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Continued: Movies reviewed in brief: 'Child's Pose,' 'Elaine Stritch,' 'Face of Love,' more

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  • Last update: March 13, 2014 - 8:33 PM

⋆⋆⋆½ out of four stars

Unrated: Profanity.

Theater: Lagoon.


Elaine Stritch pulls no punches in this biographical documentary, which recounts her days as a hard-drinking, high-living, combative Broadway diva, in the era before the theater district was thoroughly Disneyfied. At 87 she remains a prickly show-stopper, as you may recall from her run as Jack Donaghy's mother, Colleen, on NBC's “30 Rock” (Alec Baldwin produced this film) and her recent F-bomb on “The Today Show.” Chiemi Karasawa’s 80-minute film is admiring and unsparing, recording rehearsals and performances for Stritch’s farewell cabaret show last spring. She’s shown blowing the lyrics to Sondheim songs she made famous, and enduring a diabetic meltdown. But Stritch is her own sternest critic, and you have the feeling that only a warts-and-all portrait would satisfy her. What a tough, difficult, talented old broad.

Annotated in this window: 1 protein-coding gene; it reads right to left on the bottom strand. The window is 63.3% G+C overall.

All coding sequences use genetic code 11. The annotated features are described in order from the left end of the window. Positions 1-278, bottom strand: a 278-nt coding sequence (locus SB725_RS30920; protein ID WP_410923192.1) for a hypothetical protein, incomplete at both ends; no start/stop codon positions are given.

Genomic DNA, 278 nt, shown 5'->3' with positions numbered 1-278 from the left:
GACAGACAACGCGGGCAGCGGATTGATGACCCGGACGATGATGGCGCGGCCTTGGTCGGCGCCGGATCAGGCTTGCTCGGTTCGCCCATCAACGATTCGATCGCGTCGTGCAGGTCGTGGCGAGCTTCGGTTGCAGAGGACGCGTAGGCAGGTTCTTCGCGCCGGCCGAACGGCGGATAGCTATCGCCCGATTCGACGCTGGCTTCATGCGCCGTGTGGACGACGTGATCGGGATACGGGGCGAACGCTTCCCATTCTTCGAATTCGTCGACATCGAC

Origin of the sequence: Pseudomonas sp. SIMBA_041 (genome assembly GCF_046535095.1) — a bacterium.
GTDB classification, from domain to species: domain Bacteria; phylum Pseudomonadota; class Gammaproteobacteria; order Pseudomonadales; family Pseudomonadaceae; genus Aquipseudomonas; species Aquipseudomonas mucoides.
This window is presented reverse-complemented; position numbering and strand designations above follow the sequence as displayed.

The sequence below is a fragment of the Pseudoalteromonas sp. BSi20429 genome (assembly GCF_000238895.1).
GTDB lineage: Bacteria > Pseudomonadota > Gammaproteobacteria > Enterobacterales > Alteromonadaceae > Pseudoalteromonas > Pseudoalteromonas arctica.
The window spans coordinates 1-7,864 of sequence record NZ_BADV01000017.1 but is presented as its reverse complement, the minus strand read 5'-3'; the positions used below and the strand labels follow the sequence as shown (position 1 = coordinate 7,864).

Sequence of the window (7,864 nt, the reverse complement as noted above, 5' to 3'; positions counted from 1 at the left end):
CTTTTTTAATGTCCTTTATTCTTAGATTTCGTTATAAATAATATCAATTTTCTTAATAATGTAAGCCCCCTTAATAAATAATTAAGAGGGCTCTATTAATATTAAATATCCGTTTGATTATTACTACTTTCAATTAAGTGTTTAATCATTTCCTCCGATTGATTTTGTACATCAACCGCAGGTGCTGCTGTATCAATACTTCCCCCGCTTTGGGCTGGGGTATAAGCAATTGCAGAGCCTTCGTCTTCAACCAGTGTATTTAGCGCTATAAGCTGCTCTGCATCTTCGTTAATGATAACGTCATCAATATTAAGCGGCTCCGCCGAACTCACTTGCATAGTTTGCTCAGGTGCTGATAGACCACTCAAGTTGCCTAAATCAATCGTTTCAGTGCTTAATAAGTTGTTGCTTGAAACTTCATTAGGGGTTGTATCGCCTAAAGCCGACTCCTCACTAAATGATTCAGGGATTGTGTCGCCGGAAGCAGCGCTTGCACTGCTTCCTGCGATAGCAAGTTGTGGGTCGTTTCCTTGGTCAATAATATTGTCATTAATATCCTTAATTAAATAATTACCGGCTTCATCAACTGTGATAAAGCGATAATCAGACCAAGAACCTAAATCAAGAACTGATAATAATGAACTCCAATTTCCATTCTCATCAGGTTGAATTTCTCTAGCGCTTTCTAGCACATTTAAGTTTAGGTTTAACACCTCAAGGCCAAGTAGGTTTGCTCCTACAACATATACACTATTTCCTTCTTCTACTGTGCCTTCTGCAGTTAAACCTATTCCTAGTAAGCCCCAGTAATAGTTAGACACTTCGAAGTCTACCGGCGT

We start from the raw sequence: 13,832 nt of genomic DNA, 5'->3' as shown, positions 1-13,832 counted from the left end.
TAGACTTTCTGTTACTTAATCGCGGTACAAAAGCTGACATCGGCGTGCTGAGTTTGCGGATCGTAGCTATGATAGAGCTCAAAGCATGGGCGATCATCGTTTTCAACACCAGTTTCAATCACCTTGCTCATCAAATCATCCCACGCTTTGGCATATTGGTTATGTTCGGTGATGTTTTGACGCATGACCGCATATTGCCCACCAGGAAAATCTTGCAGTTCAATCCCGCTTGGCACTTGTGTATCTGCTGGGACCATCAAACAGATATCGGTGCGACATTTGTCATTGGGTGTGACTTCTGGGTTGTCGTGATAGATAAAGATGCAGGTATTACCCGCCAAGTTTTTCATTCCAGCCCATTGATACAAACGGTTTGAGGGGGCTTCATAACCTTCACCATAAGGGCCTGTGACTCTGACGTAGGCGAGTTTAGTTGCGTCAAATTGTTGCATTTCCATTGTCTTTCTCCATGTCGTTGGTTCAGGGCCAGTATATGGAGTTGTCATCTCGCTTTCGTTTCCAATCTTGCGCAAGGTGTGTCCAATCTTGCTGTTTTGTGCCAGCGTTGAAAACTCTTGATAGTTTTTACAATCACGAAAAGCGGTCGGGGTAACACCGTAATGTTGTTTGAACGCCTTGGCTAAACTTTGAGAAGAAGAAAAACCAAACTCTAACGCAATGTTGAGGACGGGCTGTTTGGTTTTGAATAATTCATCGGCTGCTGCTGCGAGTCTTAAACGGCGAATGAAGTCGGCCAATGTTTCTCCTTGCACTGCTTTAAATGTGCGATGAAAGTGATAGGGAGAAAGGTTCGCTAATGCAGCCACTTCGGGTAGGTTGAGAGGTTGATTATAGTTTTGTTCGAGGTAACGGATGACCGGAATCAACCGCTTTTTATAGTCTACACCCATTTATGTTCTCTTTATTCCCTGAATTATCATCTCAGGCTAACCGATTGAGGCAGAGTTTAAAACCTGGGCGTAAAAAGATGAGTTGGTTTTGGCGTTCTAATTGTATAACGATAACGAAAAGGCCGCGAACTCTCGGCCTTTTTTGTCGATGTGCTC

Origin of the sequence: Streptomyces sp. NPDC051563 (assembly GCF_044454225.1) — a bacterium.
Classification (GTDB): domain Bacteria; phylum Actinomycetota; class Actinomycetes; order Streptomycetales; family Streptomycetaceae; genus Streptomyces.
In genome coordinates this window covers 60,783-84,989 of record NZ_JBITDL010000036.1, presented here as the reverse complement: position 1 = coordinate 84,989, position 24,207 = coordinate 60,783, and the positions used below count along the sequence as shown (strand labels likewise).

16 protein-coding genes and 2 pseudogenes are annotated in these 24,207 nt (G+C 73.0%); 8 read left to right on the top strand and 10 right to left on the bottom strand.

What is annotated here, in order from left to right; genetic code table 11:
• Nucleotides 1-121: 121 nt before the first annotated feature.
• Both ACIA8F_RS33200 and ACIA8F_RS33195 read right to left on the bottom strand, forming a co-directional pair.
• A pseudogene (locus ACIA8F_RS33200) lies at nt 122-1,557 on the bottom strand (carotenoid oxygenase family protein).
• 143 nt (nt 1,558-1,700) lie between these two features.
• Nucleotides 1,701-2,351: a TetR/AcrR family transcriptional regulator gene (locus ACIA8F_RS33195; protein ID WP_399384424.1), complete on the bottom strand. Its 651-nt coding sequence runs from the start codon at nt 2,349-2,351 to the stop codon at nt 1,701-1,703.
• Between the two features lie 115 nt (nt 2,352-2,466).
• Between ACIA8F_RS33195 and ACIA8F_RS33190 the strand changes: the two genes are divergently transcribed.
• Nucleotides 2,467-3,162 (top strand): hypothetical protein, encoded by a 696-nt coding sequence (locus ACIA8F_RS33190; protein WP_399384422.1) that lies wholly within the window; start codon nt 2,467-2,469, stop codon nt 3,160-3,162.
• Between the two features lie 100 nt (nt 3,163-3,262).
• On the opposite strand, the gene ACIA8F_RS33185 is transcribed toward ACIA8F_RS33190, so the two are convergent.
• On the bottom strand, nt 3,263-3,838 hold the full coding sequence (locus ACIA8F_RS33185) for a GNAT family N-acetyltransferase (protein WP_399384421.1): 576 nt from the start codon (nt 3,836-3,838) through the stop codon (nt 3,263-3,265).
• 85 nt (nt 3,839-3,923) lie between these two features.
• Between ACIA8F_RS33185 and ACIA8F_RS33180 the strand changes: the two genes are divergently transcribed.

The Face of Love

⋆⋆½ out of four stars

Rated: PG-13 for drug references.

Theater: Edina.


“The Face of Love” is patchy, but it raises such fascinating questions that it deserves to be seen. Annette Bening plays a well-off Los Angeles widow holding on to her architect husband’s memory five years after his death. Then she meets a painter (Ed Harris), a virtual clone of the man she loved. She begins a romance without telling the man the reason for her fascination with him. What she sees with her adoring eyes is a mirage, caused by emotional thirst. The presence of Robin Williams as a friendly/nosy neighbor suggests it might become a suspense film. But the movie is more concerned with the way we can use a new romantic partner to supply qualities we miss in a lost one. Writer/director Arie Posin sabotages himself with a dubious happy ending. If he’d ended with the next-to-last shot of a haunting triple portrait, he would have left us with something savory to chew on.



The Best Offer

⋆½ out of four stars

Rated: R for sexuality and graphic nudity.

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